The connection between economic crisis and health may sometimes be ambiguous. People drink less because they save on alcoholor they drink more because there are more unemployed? Life expectancy increases because of saving in car expenses, but people eat worse because junk food is cheaper… but there are some outcomes that are not confused at all, and here there is an example.
Greece was particularly hit by the crisis: since 2008 austerity measures have been being implemented and Health Ministry has not been spared (Graph 1).
There was a drastic reduction in financing of anti-drug policies: for instance one of the main actor in Athens- National Organization Against Drugs (OKANA) – passed from a budget of 40 million in 2011 to 18 in 2012. Two negative consequences of the crisis reciprocally enforced. Drug users increased due to the worsening of socio-economic conditions and free distribution of syringes and condoms was cut enhancing the outbreak of HIV among injecting drugs users (IDUs).
In 2012, in Greece IDUs infected by HIV have been estimated as 487, with a 35-fold increase in two years. European Monitoring Centre for Drugs and Drugs Addiction (EMCDDA) recognizes the strong correlation between the crisis and the outbreak of new infections. Consumer increased consume of “sisa” a synthetic mainly injected drug approximately 10 times cheaper than other drugs such as smack crack and meth. The link between prostitution and drug addiction, according to the agency, strengthened: it has been estimated that more drug-addicted decide to prostitute in order to pay for a dose.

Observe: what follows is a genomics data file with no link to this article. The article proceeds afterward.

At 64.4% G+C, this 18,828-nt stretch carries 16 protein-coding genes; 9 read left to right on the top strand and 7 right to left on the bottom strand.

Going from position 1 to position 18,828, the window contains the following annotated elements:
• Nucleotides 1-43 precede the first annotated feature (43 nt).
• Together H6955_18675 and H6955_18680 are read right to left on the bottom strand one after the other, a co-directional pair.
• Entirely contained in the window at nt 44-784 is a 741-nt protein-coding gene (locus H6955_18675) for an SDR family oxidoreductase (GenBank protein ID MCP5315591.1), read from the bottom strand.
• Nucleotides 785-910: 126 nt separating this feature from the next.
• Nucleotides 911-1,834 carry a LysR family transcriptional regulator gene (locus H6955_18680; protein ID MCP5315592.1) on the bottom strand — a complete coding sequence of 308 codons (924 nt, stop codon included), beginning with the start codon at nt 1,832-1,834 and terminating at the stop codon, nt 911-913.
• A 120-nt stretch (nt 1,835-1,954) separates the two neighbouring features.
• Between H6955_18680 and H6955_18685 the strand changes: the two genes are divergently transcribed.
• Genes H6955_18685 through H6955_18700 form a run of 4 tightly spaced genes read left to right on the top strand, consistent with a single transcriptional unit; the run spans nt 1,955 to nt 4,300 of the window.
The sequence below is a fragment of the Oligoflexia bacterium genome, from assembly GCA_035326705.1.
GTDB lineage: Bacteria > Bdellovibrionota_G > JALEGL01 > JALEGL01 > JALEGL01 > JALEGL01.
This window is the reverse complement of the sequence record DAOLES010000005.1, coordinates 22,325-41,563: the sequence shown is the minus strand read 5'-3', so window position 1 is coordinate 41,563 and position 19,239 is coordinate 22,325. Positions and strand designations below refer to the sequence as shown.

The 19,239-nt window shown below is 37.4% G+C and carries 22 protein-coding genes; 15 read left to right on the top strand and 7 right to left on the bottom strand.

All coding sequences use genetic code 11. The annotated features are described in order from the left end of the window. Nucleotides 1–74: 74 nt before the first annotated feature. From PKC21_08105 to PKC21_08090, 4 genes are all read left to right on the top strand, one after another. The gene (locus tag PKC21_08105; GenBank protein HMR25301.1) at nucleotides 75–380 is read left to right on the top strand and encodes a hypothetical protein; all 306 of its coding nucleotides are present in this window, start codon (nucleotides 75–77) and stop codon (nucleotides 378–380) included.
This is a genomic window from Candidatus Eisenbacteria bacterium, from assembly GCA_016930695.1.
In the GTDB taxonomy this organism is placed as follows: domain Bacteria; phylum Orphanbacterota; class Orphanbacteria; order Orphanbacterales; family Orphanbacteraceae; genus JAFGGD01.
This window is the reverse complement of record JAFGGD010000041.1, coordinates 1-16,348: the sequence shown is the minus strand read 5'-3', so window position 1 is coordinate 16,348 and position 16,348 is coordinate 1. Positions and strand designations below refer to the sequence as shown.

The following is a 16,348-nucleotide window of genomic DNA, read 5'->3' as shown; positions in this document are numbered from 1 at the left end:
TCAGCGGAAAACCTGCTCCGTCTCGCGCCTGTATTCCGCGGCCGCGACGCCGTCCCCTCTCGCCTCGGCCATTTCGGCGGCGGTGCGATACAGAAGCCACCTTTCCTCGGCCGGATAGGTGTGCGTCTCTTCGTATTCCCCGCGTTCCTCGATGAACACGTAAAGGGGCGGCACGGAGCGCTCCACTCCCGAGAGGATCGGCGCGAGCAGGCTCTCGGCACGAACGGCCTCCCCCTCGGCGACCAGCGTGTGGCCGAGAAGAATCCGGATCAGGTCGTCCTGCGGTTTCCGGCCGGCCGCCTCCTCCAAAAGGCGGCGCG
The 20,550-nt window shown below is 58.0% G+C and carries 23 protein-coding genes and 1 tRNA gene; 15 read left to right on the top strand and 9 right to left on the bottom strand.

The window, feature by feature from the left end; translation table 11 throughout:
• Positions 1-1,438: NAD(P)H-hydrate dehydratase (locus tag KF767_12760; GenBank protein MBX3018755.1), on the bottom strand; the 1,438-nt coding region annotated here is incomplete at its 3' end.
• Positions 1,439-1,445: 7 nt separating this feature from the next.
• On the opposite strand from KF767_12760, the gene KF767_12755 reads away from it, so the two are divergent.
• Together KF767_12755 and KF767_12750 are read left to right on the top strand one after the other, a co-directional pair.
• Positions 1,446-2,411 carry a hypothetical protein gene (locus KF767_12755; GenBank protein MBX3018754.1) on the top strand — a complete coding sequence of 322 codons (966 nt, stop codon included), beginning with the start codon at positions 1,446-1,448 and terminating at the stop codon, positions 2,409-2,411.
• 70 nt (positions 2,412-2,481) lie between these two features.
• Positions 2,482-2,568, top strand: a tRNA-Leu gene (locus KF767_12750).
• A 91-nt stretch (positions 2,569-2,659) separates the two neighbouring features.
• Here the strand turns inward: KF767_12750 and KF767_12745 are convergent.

Now Greek Government reacted with a new campaign against the HIV epidemics: reduction of waiting lists for substitution treatments, new street work programmes, increase in syringe and condoms distribution and number of HIV tests since 2010.
The overall consequences of the temporary reduction of these costs for preventions have been disastrous: two years of apparent savings in health services related to drug-addicted protection, will determine a much higher cost for the system in the next future (lifetime expense for the treatment is estimated as $379,668, being among the most expensive existing treatments). This will be an awful heritance of this European debt crisis.
 See Galea S. et al. “Social determinants and the health of drug users: socioeconomic status, homelessness, and incarceration”. Public Health Rep. 2002; 117(Suppl 1): S135–S145.
 Hiv outbreak among injecting drug users in Greece, 15/11/12 EMCDDA available at http://www.emcdda.europa.eu/publications/ad-hoc/2012/greece-hiv-update
 EMCDDA–Europol 2011 Annual Report on the implementation of Council Decision 2005/387/JHA
 See Schackman BR, Gebo KA, Walensky RP, et al. The lifetime cost of current human immuno-deficiency virus care in the United States. Medical Care 2006; 44: 990-997.